Next week I am teaching Virginia Woolf’s brilliant and amazing essay A Room of One’s Own.
So on my list of “to do” for the weekend is this note, jotted down while I was in a meeting: “find a way in to Room.”
Of course, what I meant (I think) was that I need to figure out how to help my students tackle this long essay.
But the metaphor?
Woolf says that if each woman could have her own income (which Woolf pegs at being about 500 pounds a year) and a room with a lock on its door (one assumes locking from the inside, not outside, which is to say locking out and not being locked in), then it would be possible to develop “the habit of freedom and the courage to write exactly what we think.”
Wouldn’t that be nice?
It is a room of independence, I guess you could say; and Woolf was smart enough to understand that without freedom from economic worry, it’s very difficult to feel the freedom to create.
In this house that we’re renting, there’s a little room tucked in between the entrance to the garage and the laundry room. On the floor plan of the house, this room is designated “maid’s room.” Lots and lots of people have live-in help in Abu Dhabi, in part because if you hire someone full time, you have to sponsor the person’s visa–and in order to get a visa, you have to have a place to live. We don’t have any live-in help (I don’t want any witnesses), so I have adopted that room as my office.
My god. It’s another room-based metaphor: my “room of my own” is…the maid’s room.
And that’s the challenge, isn’t it? In between driving and errands and laundry and housekeeping, in between earning money and making lists and going to meetings, somewhere in all that, a person should find the courage to write exactly what she thinks.
I always loved teaching “A Room of One’s Own.” Although I taught the abridged version. One challenge was getting the students to believe/understand that Shakespeare’s Sister was a FICTIONAL character. They would get so enraged at her fate and start hating on Shakespeare for abandoning her. Ahh empathy.
I often complain to my husband that the reason I have papers and baby wipes and random plastic bags tucked under tables and behind doors is because I don’t have a “room of my own.” I don’t want the space that’s available to me though – too removed for a mom and caretaker of the home. Still, I would love to have a space to be all mine. Lock and all.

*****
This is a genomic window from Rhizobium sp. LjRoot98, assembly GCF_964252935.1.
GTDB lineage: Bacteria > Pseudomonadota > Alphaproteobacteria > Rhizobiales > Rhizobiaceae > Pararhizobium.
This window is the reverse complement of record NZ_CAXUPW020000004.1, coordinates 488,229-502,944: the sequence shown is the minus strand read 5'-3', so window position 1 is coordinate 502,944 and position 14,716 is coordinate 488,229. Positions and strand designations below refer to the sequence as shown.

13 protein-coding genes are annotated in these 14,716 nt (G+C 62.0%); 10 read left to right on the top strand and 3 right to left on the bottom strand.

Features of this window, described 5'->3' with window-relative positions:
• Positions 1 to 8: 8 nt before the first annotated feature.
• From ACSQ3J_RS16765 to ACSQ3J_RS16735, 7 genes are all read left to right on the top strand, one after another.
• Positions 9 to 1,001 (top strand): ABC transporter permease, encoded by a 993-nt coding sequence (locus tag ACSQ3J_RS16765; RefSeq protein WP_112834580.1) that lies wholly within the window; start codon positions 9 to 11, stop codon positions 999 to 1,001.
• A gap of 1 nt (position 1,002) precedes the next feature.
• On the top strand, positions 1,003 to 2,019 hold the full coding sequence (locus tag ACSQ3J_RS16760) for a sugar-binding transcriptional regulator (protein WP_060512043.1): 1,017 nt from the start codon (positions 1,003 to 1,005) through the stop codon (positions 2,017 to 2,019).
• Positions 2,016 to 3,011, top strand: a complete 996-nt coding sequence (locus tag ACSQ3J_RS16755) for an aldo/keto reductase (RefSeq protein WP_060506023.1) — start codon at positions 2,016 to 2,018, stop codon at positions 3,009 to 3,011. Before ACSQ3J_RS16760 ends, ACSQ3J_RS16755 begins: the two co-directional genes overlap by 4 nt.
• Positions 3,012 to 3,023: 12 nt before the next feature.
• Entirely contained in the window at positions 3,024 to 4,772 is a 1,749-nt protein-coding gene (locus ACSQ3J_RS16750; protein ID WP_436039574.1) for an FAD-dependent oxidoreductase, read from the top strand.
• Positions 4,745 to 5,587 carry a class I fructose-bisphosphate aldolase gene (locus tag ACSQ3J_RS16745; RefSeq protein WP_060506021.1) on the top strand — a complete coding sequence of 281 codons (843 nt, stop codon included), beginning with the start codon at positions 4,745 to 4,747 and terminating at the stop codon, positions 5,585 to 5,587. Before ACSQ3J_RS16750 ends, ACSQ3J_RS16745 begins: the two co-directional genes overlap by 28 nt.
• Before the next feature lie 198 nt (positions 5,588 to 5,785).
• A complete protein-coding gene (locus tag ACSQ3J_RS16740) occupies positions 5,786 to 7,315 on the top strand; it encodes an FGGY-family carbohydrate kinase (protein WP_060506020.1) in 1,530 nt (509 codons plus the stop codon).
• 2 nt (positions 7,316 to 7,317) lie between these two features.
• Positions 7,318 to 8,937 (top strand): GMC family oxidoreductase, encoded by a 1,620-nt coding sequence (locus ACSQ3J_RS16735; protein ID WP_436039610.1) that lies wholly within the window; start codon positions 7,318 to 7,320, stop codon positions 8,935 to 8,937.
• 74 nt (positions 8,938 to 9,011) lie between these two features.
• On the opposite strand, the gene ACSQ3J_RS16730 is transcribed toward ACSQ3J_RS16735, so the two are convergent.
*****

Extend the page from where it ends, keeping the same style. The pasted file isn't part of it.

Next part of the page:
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Your comment about teaching Woolf’s essay makes me laugh. It’s like when I’ve taught Swift’s “Modest Proposal,” a satire about killing Irish babies for profit. Inevitably someone (or someoneS) would be OUTRAGED and utterly HORRIFIED…and then I’d say um…satire? joke? NOT REAL?
I will say that having this “office” to myself–after decades of desk in the living next to the lego pile, or in the kitchen, or wherever there’s room–it’s weird. Weird to be over here in a corner and not in the mix of the family doing its thing. Weird but maybe good, too. But it’s taken a while to get to this point – and I think in part it has to do with my kids now being a little older & not needing (at least in my own mind) the constant watchful eye of Mommy…
The maid’s room. That’s really something, now isn’t it.
I have a room of my own, or at least I did. It as supposed to just be for my writing. But then I started working from home, and now that’s where I work-work. It doesn’t feel like mine anymore.
I wonder if I had the room and it had the lock, would I have the ability to get inside and use both for the intended purpose?
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I think it’s so interesting what we do with “our” spaces–our ability to carve them out from a corner of a couch or something, and then what happens when we get the “real” space. A home office where you work-work makes me wonder what would happen if your writing became also your work. So it would be your work-work-work space? Or maybe Virginia had it wrong and if a person has to work for money in her own room, then it’s not hers any more: it belongs to whomever we’re working for. Hmm.
I feel like I’m leasing a space in my home to my employer. It’s odd. I’m grateful that I don’t have to go out, but it’s odd just the same. If writing could be my work, I don’t know where I’d do it. Although, I do write my yeah write posts in there, just not my personal blog posts or my book. So weird, right?
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“My “room of my own” is…the maid’s room”: love that!
Since I married straight from living at home while in college, I didn’t have a room of my own until I was in my mid-forties. I still remember that heady (but scary) feeling of finally having one.
It’s funny isn’t it, that a room of our own is both scary and exciting? Are we scared because we grow up confined, with little sense of our own freedoms? Or is it the idea of having something ALL our own? I dunno. And it’s something that somehow I would’ve thought subsequent generations of women would’ve figured out…and yet they’ve not done so, I don’t think. Where is our Virginia when we need her?
I am so close to having my room be my own. I contribute much of the break up of my marriage to not having a room of my own, because the soon to be ex works from home and has worked from home for the past 7 years. He’s always, always, always, home. I have thought about one’s need for her own room for many years.
To be honest, if I had my own room (or a suburban house with many rooms) I probably could have stuck it out longer. That’s another beauty of NYC.
Is marriage supposed to be a “sticking it out?” I wonder. I mean, a part of it certainly is (and Virginia would probably have some things to say about that, as would Leonard)…I know couples in which both people work from home. I’d go starkers if that were the case for me. And no house is big enough, I don’t think…there’s always the “so, what’s for lunch…” Gah.